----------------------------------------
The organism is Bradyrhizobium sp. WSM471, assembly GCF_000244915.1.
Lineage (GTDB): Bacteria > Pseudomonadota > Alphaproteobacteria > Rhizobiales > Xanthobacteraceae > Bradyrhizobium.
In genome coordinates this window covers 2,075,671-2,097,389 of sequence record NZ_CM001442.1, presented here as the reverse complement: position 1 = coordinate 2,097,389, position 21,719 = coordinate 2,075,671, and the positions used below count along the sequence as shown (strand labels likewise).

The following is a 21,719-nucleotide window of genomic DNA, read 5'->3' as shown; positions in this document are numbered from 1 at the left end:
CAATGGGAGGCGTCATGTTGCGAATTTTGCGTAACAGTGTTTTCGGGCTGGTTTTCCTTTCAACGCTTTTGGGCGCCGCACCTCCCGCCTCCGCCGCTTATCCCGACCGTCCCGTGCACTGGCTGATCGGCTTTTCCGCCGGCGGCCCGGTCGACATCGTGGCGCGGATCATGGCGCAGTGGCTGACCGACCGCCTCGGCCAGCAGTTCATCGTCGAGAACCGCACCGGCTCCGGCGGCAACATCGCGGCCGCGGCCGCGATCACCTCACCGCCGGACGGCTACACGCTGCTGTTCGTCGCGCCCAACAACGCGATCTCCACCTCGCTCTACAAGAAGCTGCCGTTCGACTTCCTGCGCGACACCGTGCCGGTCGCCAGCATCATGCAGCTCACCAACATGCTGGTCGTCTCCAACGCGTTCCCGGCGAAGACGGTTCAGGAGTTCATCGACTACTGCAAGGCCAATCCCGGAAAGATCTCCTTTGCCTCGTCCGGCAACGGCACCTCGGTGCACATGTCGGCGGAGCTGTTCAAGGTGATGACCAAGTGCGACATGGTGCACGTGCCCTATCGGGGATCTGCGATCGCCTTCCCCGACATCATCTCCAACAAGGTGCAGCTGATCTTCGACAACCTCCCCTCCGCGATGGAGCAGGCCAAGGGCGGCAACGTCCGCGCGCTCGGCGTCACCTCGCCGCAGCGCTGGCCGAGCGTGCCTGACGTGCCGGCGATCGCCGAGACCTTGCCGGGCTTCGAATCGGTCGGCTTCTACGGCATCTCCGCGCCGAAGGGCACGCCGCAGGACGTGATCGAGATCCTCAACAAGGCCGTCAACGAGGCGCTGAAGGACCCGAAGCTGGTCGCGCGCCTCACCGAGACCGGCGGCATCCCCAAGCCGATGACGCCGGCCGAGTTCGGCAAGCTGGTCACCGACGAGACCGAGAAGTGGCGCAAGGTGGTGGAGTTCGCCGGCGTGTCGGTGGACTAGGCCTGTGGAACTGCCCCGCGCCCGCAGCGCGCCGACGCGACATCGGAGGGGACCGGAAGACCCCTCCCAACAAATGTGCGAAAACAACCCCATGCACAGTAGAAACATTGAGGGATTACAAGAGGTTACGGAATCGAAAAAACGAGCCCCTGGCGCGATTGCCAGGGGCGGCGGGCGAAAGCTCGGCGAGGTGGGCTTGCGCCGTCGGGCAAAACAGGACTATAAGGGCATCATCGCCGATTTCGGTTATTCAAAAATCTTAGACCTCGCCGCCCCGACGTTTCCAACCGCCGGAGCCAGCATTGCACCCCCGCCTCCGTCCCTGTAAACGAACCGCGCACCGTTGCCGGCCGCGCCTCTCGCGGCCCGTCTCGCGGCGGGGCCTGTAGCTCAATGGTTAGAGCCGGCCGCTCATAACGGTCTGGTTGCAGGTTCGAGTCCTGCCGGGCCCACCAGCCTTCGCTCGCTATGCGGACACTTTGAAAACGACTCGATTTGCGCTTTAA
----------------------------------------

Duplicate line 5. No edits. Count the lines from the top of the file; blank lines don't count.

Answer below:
CAATGGGAGGCGTCATGTTGCGAATTTTGCGTAACAGTGTTTTCGGGCTGGTTTTCCTTTCAACGCTTTTGGGCGCCGCACCTCCCGCCTCCGCCGCTTATCCCGACCGTCCCGTGCACTGGCTGATCGGCTTTTCCGCCGGCGGCCCGGTCGACATCGTGGCGCGGATCATGGCGCAGTGGCTGACCGACCGCCTCGGCCAGCAGTTCATCGTCGAGAACCGCACCGGCTCCGGCGGCAACATCGCGGCCGCGGCCGCGATCACCTCACCGCCGGACGGCTACACGCTGCTGTTCGTCGCGCCCAACAACGCGATCTCCACCTCGCTCTACAAGAAGCTGCCGTTCGACTTCCTGCGCGACACCGTGCCGGTCGCCAGCATCATGCAGCTCACCAACATGCTGGTCGTCTCCAACGCGTTCCCGGCGAAGACGGTTCAGGAGTTCATCGACTACTGCAAGGCCAATCCCGGAAAGATCTCCTTTGCCTCGTCCGGCAACGGCACCTCGGTGCACATGTCGGCGGAGCTGTTCAAGGTGATGACCAAGTGCGACATGGTGCACGTGCCCTATCGGGGATCTGCGATCGCCTTCCCCGACATCATCTCCAACAAGGTGCAGCTGATCTTCGACAACCTCCCCTCCGCGATGGAGCAGGCCAAGGGCGGCAACGTCCGCGCGCTCGGCGTCACCTCGCCGCAGCGCTGGCCGAGCGTGCCTGACGTGCCGGCGATCGCCGAGACCTTGCCGGGCTTCGAATCGGTCGGCTTCTACGGCATCTCCGCGCCGAAGGGCACGCCGCAGGACGTGATCGAGATCCTCAACAAGGCCGTCAACGAGGCGCTGAAGGACCCGAAGCTGGTCGCGCGCCTCACCGAGACCGGCGGCATCCCCAAGCCGATGACGCCGGCCGAGTTCGGCAAGCTGGTCACCGACGAGACCGAGAAGTGGCGCAAGGTGGTGGAGTTCGCCGGCGTGTCGGTGGACTAGGCCTGTGGAACTGCCCCGCGCCCGCAGCGCGCCGACGCGACATCGGAGGGGACCGGAAGACCCCTCCCAACAAATGTGCGAAAACAACCCCATGCACAGTAGAAACATTGAGGGATTACAAGAGGTTACGGAATCGAAAAAACGAGCCCCTGGCGCGATTGCCAGGGGCGGCGGGCGAAAGCTCGGCGAGGTGGGCTTGCGCCGTCGGGCAAAACAGGACTATAAGGGCATCATCGCCGATTTCGGTTATTCAAAAATCTTAGACCTCGCCGCCCCGACGTTTCCAACCGCCGGAGCCAGCATTGCACCCCCGCCTCCGTCCCTGTAAACGAACCGCGCACCGTTGCCGGCCGCGCCTCTCGCGGCCCGTCTCGCGGCGGGGCCTGTAGCTCAATGGTTAGAGCCGGCCGCTCATAACGGTCTGGTTGCAGGTTCGAGTCCTGCCGGGCCCACCAGCCTTCGCTCGCTATGCGGACACTTTGAAAACGACTCGATTTGCGCTTTAA